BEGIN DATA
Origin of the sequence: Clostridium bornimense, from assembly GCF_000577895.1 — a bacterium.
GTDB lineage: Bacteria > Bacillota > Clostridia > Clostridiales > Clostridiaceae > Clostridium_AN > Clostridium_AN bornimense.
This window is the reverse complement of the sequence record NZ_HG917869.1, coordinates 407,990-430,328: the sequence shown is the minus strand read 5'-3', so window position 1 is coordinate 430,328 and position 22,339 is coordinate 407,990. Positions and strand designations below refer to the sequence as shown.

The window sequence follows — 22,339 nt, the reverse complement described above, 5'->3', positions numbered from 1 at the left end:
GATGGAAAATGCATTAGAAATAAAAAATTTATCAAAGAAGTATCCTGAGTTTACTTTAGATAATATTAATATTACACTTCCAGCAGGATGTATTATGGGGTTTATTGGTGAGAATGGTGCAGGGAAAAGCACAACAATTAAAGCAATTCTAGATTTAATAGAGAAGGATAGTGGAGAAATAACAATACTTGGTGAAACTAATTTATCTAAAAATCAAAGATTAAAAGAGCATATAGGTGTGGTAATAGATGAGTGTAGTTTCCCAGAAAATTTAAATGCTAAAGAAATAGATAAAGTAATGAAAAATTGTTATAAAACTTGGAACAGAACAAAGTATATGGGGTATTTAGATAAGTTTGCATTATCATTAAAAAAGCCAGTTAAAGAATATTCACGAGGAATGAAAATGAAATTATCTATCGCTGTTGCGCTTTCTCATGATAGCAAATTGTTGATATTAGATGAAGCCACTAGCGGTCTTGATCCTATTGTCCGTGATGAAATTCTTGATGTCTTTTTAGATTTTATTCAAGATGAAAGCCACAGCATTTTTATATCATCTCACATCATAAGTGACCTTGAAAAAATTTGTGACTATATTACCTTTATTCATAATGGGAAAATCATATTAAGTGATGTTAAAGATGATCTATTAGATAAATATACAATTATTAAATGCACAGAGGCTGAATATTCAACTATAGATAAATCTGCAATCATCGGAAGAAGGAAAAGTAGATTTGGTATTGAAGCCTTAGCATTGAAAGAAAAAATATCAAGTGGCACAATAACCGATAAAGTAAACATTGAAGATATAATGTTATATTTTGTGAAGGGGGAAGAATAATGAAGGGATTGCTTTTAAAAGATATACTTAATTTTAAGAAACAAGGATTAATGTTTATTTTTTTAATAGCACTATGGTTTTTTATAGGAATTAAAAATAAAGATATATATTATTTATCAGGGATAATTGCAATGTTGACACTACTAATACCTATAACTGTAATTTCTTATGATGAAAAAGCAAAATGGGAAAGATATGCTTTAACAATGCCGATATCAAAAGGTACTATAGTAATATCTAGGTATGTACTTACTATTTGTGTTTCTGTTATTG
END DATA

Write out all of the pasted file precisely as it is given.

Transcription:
Origin of the sequence: Clostridium bornimense, from assembly GCF_000577895.1 — a bacterium.
GTDB lineage: Bacteria > Bacillota > Clostridia > Clostridiales > Clostridiaceae > Clostridium_AN > Clostridium_AN bornimense.
This window is the reverse complement of the sequence record NZ_HG917869.1, coordinates 407,990-430,328: the sequence shown is the minus strand read 5'-3', so window position 1 is coordinate 430,328 and position 22,339 is coordinate 407,990. Positions and strand designations below refer to the sequence as shown.

The window sequence follows — 22,339 nt, the reverse complement described above, 5'->3', positions numbered from 1 at the left end:
GATGGAAAATGCATTAGAAATAAAAAATTTATCAAAGAAGTATCCTGAGTTTACTTTAGATAATATTAATATTACACTTCCAGCAGGATGTATTATGGGGTTTATTGGTGAGAATGGTGCAGGGAAAAGCACAACAATTAAAGCAATTCTAGATTTAATAGAGAAGGATAGTGGAGAAATAACAATACTTGGTGAAACTAATTTATCTAAAAATCAAAGATTAAAAGAGCATATAGGTGTGGTAATAGATGAGTGTAGTTTCCCAGAAAATTTAAATGCTAAAGAAATAGATAAAGTAATGAAAAATTGTTATAAAACTTGGAACAGAACAAAGTATATGGGGTATTTAGATAAGTTTGCATTATCATTAAAAAAGCCAGTTAAAGAATATTCACGAGGAATGAAAATGAAATTATCTATCGCTGTTGCGCTTTCTCATGATAGCAAATTGTTGATATTAGATGAAGCCACTAGCGGTCTTGATCCTATTGTCCGTGATGAAATTCTTGATGTCTTTTTAGATTTTATTCAAGATGAAAGCCACAGCATTTTTATATCATCTCACATCATAAGTGACCTTGAAAAAATTTGTGACTATATTACCTTTATTCATAATGGGAAAATCATATTAAGTGATGTTAAAGATGATCTATTAGATAAATATACAATTATTAAATGCACAGAGGCTGAATATTCAACTATAGATAAATCTGCAATCATCGGAAGAAGGAAAAGTAGATTTGGTATTGAAGCCTTAGCATTGAAAGAAAAAATATCAAGTGGCACAATAACCGATAAAGTAAACATTGAAGATATAATGTTATATTTTGTGAAGGGGGAAGAATAATGAAGGGATTGCTTTTAAAAGATATACTTAATTTTAAGAAACAAGGATTAATGTTTATTTTTTTAATAGCACTATGGTTTTTTATAGGAATTAAAAATAAAGATATATATTATTTATCAGGGATAATTGCAATGTTGACACTACTAATACCTATAACTGTAATTTCTTATGATGAAAAAGCAAAATGGGAAAGATATGCTTTAACAATGCCGATATCAAAAGGTACTATAGTAATATCTAGGTATGTACTTACTATTTGTGTTTCTGTTATTG